ADHD stops children being able to switch off daydreaming brain
Published 06/01/2011 | 09:17
Children with attention deficit disorder have brains that cannot stop daydreaming, claims a new study.
Researchers found that they physically find it harder to switch off a "default setting" of the brain designed to pass the time when not focused on a task.
This means their thoughts are more likely to wander at random or daydream when they should be concentrating.
The study, by the University of Nottingham, may explain the physical process behind ADHD sufferers lack of ability to concentrate on the job at hand.
"You could say that children with ADHD are easily bored but this shows there is a biological basis to it," said the study leader Professor Chris Hollis.
Children with ADHD are excessively restless, impulsive and distractible, and experience difficulties at home and in school.
Although no cure exists for the condition, symptoms can be reduced by medication and behavioural therapy.
The drug methylphenidate – more often known by the brand name Ritalin – is commonly used to treat the condition.
Using brain scans the researchers have shown that children with ADHD have difficulty in "switching-off" the default mode network (DMN) in their brains.
This network – which connects various parts of the brain – is usually active when we are doing nothing, giving rise to spontaneous thoughts or "daydreams", but is suppressed when we are focused on the task before us.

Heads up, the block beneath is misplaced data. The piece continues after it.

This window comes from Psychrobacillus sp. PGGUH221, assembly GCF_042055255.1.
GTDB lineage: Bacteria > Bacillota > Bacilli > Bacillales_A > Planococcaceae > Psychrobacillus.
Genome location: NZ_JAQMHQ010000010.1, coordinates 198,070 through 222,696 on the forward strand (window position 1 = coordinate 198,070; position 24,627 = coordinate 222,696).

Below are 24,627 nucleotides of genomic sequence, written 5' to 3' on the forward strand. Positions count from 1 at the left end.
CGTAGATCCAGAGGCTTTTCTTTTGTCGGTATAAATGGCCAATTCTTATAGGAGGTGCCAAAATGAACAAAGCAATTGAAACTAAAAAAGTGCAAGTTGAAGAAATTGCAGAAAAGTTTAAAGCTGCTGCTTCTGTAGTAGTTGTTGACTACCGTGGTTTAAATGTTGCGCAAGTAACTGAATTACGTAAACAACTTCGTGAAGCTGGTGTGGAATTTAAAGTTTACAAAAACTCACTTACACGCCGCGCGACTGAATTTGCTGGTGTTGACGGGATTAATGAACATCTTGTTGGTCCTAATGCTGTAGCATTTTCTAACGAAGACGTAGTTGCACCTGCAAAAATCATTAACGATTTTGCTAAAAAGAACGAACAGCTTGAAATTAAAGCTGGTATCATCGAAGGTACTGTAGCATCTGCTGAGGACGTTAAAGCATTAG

In children with ADHD, however, it is thought that the DMN may be insufficiently suppressed on "boring" tasks that require focused attention.
Using a video game, researchers compared brain scans of eighteen children with ADHD, aged between nine and 15 years old, against scans of a similar group of children without the condition.
The children with ADHD were tested when they were taking their methylphenidate and when they were off their medication.
By studying the brain scans, the researchers were able to show that typically developing children switched off their DMN network whenever they saw an item requiring their attention.
However, unless the incentive was high, or they had taken their medication, the children with ADHD would fail to switch off the DMN and would perform poorly.
Dr Martin Batty, co-author of the study, said: "Using brain imaging, we have been able to see inside the children's heads and observe what it is about ADHD that is stopping them concentrating.
"Most people are able to control their 'daydreaming' state and focus on the task at hand.
"This is not the case with children with ADHD.
"If a task is not sufficiently interesting, they cannot switch off their background brain activity and they are easily distracted. Making a task more interesting – or providing methylphenidate – turns down the volume and allows them to concentrate."
The findings are published in the Journal of Child Psychology and Psychiatry.